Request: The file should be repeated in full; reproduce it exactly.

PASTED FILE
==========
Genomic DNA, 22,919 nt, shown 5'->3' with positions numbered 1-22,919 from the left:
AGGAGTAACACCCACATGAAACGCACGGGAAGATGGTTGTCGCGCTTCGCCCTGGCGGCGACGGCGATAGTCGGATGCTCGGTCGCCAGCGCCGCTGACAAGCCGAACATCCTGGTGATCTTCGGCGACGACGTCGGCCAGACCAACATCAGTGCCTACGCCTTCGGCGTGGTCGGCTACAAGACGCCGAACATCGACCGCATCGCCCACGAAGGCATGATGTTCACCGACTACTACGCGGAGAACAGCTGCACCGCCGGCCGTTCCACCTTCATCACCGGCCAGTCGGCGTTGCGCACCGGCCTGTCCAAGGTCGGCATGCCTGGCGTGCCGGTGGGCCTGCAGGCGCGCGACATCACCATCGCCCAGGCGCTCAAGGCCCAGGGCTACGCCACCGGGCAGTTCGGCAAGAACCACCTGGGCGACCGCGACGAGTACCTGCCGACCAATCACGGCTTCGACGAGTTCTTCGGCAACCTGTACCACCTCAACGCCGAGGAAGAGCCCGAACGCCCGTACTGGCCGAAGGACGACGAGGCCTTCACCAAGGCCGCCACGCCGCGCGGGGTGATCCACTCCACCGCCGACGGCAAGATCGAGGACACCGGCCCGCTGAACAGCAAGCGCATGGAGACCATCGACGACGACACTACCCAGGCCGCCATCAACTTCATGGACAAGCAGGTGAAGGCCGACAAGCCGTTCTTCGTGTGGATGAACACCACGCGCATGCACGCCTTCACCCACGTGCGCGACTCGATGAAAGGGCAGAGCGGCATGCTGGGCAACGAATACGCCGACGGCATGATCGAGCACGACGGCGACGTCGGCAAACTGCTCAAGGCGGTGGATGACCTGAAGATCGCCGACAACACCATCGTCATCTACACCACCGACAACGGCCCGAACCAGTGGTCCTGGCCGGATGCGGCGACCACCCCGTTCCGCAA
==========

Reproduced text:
Genomic DNA, 22,919 nt, shown 5'->3' with positions numbered 1-22,919 from the left:
AGGAGTAACACCCACATGAAACGCACGGGAAGATGGTTGTCGCGCTTCGCCCTGGCGGCGACGGCGATAGTCGGATGCTCGGTCGCCAGCGCCGCTGACAAGCCGAACATCCTGGTGATCTTCGGCGACGACGTCGGCCAGACCAACATCAGTGCCTACGCCTTCGGCGTGGTCGGCTACAAGACGCCGAACATCGACCGCATCGCCCACGAAGGCATGATGTTCACCGACTACTACGCGGAGAACAGCTGCACCGCCGGCCGTTCCACCTTCATCACCGGCCAGTCGGCGTTGCGCACCGGCCTGTCCAAGGTCGGCATGCCTGGCGTGCCGGTGGGCCTGCAGGCGCGCGACATCACCATCGCCCAGGCGCTCAAGGCCCAGGGCTACGCCACCGGGCAGTTCGGCAAGAACCACCTGGGCGACCGCGACGAGTACCTGCCGACCAATCACGGCTTCGACGAGTTCTTCGGCAACCTGTACCACCTCAACGCCGAGGAAGAGCCCGAACGCCCGTACTGGCCGAAGGACGACGAGGCCTTCACCAAGGCCGCCACGCCGCGCGGGGTGATCCACTCCACCGCCGACGGCAAGATCGAGGACACCGGCCCGCTGAACAGCAAGCGCATGGAGACCATCGACGACGACACTACCCAGGCCGCCATCAACTTCATGGACAAGCAGGTGAAGGCCGACAAGCCGTTCTTCGTGTGGATGAACACCACGCGCATGCACGCCTTCACCCACGTGCGCGACTCGATGAAAGGGCAGAGCGGCATGCTGGGCAACGAATACGCCGACGGCATGATCGAGCACGACGGCGACGTCGGCAAACTGCTCAAGGCGGTGGATGACCTGAAGATCGCCGACAACACCATCGTCATCTACACCACCGACAACGGCCCGAACCAGTGGTCCTGGCCGGATGCGGCGACCACCCCGTTCCGCAA